[arch-security] [ASA-201701-8] libcurl-gnutls: multiple issues
anthraxx at archlinux.org
Wed Jan 4 09:45:29 UTC 2017
Arch Linux Security Advisory ASA-201701-8
Date : 2017-01-03
CVE-ID : CVE-2016-9586 CVE-2016-9594
Package : libcurl-gnutls
Type : multiple issues
Remote : Yes
Link : https://security.archlinux.org/AVG-114
The package libcurl-gnutls before version 7.52.1-1 is vulnerable to
multiple issues including arbitrary code execution and incorrect
Upgrade to 7.52.1-1.
# pacman -Syu "libcurl-gnutls>=7.52.1-1"
The problems have been fixed upstream in version 7.52.1.
- CVE-2016-9586 (arbitrary code execution)
libcurl's implementation of the printf() functions triggers a buffer
overflow when doing a large floating point output. The bug occurs when
the conversion outputs more than 255 bytes. The flaw happens because
the floating point conversion is using system functions without the
correct boundary checks.
The functions have been documented as deprecated for a long time and
users are discouraged from using them in "new programs" as they are
planned to get removed at a future point. But as the functions are
present and there's nothing preventing users from using them, we expect
there to be a certain amount of existing users in the wild.
If there are any application that accepts a format string from the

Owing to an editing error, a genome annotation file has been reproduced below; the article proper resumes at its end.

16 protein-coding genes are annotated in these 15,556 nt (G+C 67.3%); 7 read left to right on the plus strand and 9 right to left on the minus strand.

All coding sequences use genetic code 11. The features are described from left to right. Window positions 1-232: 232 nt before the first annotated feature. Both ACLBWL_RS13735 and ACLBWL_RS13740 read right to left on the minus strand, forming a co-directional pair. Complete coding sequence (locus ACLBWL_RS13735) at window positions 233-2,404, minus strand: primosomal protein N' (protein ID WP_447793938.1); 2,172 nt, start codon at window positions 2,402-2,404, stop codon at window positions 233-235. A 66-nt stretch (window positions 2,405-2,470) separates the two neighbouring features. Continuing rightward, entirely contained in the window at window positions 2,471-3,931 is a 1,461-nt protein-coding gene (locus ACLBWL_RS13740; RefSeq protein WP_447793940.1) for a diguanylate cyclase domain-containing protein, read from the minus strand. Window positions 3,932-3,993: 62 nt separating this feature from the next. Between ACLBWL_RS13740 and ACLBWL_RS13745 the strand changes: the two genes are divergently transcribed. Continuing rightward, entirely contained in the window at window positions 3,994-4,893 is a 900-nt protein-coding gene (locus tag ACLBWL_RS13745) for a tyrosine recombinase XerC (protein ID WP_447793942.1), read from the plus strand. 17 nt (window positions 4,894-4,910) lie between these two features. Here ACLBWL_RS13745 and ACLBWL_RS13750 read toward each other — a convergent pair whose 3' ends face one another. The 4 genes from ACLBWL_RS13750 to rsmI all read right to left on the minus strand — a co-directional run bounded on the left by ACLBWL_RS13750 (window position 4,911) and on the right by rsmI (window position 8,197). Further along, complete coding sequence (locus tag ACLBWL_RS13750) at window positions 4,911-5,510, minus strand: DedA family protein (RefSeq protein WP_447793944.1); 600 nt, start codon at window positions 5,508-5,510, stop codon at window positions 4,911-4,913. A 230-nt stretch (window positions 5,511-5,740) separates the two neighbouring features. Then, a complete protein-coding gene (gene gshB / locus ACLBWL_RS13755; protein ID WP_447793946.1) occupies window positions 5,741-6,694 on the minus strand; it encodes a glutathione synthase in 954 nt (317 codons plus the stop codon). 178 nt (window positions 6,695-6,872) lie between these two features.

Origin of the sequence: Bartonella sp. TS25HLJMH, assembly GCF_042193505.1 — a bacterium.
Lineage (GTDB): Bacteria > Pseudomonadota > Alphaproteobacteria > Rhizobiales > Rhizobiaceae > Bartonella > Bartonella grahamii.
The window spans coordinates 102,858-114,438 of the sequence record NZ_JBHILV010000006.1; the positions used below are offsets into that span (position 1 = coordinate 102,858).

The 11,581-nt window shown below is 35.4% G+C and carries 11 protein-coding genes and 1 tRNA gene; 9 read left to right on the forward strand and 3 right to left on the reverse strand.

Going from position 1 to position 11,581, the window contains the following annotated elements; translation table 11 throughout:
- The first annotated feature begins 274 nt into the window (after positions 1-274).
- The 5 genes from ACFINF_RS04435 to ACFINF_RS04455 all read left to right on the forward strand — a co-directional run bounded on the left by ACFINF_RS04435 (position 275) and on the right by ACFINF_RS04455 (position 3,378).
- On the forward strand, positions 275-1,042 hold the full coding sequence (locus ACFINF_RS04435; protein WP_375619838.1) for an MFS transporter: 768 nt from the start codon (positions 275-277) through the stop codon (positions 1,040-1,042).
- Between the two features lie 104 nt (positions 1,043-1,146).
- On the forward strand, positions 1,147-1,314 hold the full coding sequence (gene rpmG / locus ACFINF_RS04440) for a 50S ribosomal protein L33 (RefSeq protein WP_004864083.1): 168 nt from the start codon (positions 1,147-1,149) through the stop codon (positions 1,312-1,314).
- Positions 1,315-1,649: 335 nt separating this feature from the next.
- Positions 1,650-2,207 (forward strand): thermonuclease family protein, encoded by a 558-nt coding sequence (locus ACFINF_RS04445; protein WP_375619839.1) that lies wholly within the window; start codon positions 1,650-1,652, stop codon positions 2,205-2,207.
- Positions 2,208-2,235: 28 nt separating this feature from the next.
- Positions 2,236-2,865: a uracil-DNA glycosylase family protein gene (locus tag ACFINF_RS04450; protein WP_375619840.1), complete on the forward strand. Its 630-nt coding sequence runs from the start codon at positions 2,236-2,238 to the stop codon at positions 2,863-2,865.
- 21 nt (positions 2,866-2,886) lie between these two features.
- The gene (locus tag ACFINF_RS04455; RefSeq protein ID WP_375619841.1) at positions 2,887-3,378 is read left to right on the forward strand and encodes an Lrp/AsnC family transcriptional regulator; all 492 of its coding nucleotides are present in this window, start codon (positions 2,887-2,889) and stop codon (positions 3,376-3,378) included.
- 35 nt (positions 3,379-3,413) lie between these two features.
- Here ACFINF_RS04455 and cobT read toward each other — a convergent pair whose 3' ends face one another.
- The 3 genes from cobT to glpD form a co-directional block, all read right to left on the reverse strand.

outside without necessary input filtering, it could allow remote
- CVE-2016-9594 (incorrect calculation)
libcurl's (new) internal function that returns a good 32bit random
value was implemented poorly and overwrote the pointer instead of
writing the value into the buffer the pointer pointed to. This random
value is used to generate nonces for Digest and NTLM authentication,
for generating boundary strings in HTTP formposts and more. Having a
weak or virtually non-existent random there makes these operations
This function has been introduced in 7.52.0
A remote attacker is able to execute arbitrary code on a target machine
by sending crafted data to the server. In addition, the nonces
generated by libcurl 7.52.0 were not truly random, which allowed for an
attacker to derive sensitive information (e.g., session keys).
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